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10:36AM PST on Feb 13, 2014

Thanks for sharing.

8:41AM PST on Feb 2, 2014

Maybe it's doing good, though. Dying early means less people using less resources. That is possibly not a positive way to think about it, but it does seem like a reality in a world that is, in my opinion, overpopulated. Bottom line is if you want to live longer, learn the healthiest ways to eat. This article is a good start. If you don't care, then by all means, keep eating whatever corporations call "food." I've said forever that just because a mega-corporation puts something in a colorful box and calls it food doesn't mean that it is. It's up to the individual to sort it out for themselves. Again, articles like this one provide helpful info.

8:25AM PST on Feb 2, 2014

Processed foods are undoubtedly less healthy for us. Thank you for sharing.

9:36PM PDT on May 30, 2013

Interesting char l, the Mediterranean Diet is certainly a fabulous and tasty one.

5:42AM PDT on May 8, 2013

Thank you.

7:29AM PDT on May 5, 2013

Specifically, they assessed the health of participants following the Alternative Healthy Eating Index (AHEI), which was developed by members of the Harvard School of Public Health and others as an alternative to the USDA’s dietary guidelines. ... Under the AHEI guidelines, people are to make certain food choices, such as **“white meat over red meat, whole grains over refined grains, oils high in unsaturated fat over ones with saturated fat and multivitamin use”** — that is, to forego what has become the typical Western diet for something more healthy.
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In essence, the Mediterranean Diet. Which is generally accepted as one of the very healthiest ways to eat. It is a plant-based diet with moderate servings of animal products - both meat and lower fat dairy. Lots of veggies, beans, whole grains and nuts, and occasional servings of meat and dairy, sugars, etc. And a nice glass of red wine. :o) What could be better?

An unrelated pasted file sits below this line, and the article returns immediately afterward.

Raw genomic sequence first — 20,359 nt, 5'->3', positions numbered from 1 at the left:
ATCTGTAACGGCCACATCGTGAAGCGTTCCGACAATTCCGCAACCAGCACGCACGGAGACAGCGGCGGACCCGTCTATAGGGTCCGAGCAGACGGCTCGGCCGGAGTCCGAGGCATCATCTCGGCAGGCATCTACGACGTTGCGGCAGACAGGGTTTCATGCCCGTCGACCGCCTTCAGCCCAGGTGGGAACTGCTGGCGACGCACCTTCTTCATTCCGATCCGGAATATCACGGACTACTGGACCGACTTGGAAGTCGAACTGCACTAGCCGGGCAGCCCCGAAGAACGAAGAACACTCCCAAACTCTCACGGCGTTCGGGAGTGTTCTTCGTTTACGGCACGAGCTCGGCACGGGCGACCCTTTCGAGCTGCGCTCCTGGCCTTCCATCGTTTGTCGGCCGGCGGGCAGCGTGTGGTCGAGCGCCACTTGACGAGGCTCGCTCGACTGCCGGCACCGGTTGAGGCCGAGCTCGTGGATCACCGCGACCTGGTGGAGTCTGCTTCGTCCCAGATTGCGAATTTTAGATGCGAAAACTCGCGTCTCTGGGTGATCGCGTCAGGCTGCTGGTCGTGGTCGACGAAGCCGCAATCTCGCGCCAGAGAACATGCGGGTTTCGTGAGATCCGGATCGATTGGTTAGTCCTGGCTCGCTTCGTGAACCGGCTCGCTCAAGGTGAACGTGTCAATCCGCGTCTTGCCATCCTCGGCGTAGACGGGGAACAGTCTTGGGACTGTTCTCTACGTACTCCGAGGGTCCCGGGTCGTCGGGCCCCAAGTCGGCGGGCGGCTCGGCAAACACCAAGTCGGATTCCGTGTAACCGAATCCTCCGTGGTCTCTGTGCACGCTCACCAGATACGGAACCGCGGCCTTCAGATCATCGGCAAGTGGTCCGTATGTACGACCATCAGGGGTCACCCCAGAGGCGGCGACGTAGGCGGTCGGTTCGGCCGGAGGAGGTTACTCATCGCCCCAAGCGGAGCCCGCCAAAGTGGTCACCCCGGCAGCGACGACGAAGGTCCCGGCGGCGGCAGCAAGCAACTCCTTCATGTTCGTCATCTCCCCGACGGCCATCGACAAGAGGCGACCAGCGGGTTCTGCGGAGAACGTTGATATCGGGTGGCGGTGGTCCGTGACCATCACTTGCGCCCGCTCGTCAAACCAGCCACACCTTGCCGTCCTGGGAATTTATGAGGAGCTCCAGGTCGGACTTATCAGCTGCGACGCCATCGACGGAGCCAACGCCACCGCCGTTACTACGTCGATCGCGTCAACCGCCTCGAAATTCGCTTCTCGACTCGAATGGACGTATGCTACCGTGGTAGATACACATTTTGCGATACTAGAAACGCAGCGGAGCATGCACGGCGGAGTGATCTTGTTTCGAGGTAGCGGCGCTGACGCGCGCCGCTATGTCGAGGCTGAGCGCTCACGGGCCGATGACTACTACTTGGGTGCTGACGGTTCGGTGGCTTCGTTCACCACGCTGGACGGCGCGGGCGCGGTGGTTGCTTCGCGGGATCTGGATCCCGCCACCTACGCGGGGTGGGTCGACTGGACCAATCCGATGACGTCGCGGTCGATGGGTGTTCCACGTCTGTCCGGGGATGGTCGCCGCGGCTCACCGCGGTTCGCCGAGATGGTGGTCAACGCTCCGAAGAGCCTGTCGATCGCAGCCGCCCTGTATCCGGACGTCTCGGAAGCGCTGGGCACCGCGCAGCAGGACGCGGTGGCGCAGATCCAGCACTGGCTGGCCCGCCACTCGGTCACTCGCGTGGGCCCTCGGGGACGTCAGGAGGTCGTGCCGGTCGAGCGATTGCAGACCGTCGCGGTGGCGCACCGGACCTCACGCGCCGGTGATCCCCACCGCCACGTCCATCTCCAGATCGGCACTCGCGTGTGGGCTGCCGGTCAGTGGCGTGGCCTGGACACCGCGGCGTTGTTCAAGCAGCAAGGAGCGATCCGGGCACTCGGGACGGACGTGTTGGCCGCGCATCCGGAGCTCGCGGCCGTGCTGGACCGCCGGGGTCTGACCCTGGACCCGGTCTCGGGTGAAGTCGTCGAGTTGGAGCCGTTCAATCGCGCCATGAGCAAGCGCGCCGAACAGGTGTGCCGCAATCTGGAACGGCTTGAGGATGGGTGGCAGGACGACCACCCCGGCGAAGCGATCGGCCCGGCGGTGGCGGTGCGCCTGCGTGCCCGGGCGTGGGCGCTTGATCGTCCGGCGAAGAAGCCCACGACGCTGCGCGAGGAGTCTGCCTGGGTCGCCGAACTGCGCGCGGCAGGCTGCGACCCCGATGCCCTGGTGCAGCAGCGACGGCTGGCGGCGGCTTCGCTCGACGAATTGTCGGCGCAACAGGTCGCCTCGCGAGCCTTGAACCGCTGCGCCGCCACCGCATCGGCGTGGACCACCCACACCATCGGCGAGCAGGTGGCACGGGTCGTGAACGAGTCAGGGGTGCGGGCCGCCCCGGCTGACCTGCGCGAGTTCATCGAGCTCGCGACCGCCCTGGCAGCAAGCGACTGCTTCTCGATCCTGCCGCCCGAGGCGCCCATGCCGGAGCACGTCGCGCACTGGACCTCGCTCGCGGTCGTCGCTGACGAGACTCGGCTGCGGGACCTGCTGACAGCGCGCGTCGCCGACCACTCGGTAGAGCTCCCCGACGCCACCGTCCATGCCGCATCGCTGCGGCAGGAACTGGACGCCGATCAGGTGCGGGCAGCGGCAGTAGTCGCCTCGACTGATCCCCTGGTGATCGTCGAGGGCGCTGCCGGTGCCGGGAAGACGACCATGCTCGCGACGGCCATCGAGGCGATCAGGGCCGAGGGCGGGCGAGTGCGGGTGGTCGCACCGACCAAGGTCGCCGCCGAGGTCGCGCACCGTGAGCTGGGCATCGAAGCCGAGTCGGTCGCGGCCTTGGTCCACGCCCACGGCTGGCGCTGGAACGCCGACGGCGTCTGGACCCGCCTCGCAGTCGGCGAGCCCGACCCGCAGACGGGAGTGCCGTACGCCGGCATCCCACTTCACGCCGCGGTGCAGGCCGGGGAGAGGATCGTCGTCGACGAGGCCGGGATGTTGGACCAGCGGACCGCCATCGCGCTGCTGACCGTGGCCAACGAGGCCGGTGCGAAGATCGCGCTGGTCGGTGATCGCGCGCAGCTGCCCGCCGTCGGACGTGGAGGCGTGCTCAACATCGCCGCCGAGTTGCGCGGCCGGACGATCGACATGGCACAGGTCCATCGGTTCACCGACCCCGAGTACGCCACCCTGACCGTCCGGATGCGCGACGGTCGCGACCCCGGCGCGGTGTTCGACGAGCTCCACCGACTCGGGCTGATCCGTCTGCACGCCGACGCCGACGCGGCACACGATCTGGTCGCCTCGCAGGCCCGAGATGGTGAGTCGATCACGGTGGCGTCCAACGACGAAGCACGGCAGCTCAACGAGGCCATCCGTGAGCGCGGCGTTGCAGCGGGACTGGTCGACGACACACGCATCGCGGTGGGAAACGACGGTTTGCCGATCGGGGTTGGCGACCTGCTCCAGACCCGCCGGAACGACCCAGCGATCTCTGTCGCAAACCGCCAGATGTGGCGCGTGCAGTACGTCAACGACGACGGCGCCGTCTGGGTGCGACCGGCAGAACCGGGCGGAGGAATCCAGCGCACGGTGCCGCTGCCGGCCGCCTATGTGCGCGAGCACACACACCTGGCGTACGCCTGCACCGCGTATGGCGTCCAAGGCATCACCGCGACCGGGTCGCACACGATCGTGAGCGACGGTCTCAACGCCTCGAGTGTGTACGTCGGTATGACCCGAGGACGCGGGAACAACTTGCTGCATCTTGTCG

10:30PM PDT on Apr 26, 2013

"all things in moderation" doesn't make it any less cruel or less violent to the animals who are brutally slaughtered. Even if it is "in moderation" the animals still suffer. Humans do not need to eat animal corpses.

10:14PM PDT on Apr 26, 2013

all things in moderation. you can enjoy that cheeseburger but you also have to eat foods at are good for you. fried foods should be treats not what you live on.

9:57PM PDT on Apr 26, 2013

oh GAG ! just looking at that picture makes me nauseous. Good thing I have a digestive disorder....no way I could eat that without passing out from the pain it would cause me. Bleech, my gag reflex is kicking in.

8:07AM PDT on Apr 26, 2013

Most certainly more people are opening their eyes and hearts and realizing that animals are not "food", they are living, breathing beings with individual personalities, interests, families and a strong will to LIVE. People are also becoming better informed on how meat consumption/ animal agriculture overuses and wastes valuable resources, and pollutes the water, air and soil that we all SHARE. Meat consumption is also harmful to human health, causes unconscionable suffering and brutal death to animals.

These FACTS enrage those who care only about themselves and satiating their tastebuds with the tortured decomposing flesh if beautiful sentient beings. That is why they spend so much time flooding every discussion that speaks of the countless horrors of meat. The good thong is that there are more people every day who are opening their eyes and hearts and they are making more conscious and compassionate choices.